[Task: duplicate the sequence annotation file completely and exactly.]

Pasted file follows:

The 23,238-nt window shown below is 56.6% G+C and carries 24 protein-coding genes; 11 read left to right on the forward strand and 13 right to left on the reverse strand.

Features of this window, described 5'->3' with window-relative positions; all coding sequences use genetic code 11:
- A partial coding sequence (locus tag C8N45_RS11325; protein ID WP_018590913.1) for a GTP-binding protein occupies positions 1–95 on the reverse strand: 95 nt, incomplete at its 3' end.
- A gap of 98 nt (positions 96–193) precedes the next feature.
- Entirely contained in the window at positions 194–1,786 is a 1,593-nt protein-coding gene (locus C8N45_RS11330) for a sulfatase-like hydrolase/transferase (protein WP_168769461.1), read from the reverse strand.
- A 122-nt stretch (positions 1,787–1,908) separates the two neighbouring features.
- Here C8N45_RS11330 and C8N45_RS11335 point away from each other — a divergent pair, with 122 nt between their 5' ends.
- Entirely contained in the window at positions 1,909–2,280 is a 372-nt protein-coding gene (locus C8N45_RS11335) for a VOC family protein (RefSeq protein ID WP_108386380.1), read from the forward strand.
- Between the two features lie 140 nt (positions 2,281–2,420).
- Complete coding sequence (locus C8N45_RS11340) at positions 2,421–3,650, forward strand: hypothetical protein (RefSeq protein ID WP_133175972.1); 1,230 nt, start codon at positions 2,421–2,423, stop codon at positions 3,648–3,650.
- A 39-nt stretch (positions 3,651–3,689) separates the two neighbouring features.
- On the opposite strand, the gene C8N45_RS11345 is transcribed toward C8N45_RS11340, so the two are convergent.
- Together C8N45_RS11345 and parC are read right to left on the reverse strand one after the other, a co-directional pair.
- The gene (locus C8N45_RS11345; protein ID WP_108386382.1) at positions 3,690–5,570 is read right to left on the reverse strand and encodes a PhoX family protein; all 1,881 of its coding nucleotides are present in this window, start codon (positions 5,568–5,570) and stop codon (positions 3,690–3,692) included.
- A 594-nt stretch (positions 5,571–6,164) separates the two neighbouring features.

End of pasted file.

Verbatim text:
The 23,238-nt window shown below is 56.6% G+C and carries 24 protein-coding genes; 11 read left to right on the forward strand and 13 right to left on the reverse strand.

Features of this window, described 5'->3' with window-relative positions; all coding sequences use genetic code 11:
- A partial coding sequence (locus tag C8N45_RS11325; protein ID WP_018590913.1) for a GTP-binding protein occupies positions 1–95 on the reverse strand: 95 nt, incomplete at its 3' end.
- A gap of 98 nt (positions 96–193) precedes the next feature.
- Entirely contained in the window at positions 194–1,786 is a 1,593-nt protein-coding gene (locus C8N45_RS11330) for a sulfatase-like hydrolase/transferase (protein WP_168769461.1), read from the reverse strand.
- A 122-nt stretch (positions 1,787–1,908) separates the two neighbouring features.
- Here C8N45_RS11330 and C8N45_RS11335 point away from each other — a divergent pair, with 122 nt between their 5' ends.
- Entirely contained in the window at positions 1,909–2,280 is a 372-nt protein-coding gene (locus C8N45_RS11335) for a VOC family protein (RefSeq protein ID WP_108386380.1), read from the forward strand.
- Between the two features lie 140 nt (positions 2,281–2,420).
- Complete coding sequence (locus C8N45_RS11340) at positions 2,421–3,650, forward strand: hypothetical protein (RefSeq protein ID WP_133175972.1); 1,230 nt, start codon at positions 2,421–2,423, stop codon at positions 3,648–3,650.
- A 39-nt stretch (positions 3,651–3,689) separates the two neighbouring features.
- On the opposite strand, the gene C8N45_RS11345 is transcribed toward C8N45_RS11340, so the two are convergent.
- Together C8N45_RS11345 and parC are read right to left on the reverse strand one after the other, a co-directional pair.
- The gene (locus C8N45_RS11345; protein ID WP_108386382.1) at positions 3,690–5,570 is read right to left on the reverse strand and encodes a PhoX family protein; all 1,881 of its coding nucleotides are present in this window, start codon (positions 5,568–5,570) and stop codon (positions 3,690–3,692) included.
- A 594-nt stretch (positions 5,571–6,164) separates the two neighbouring features.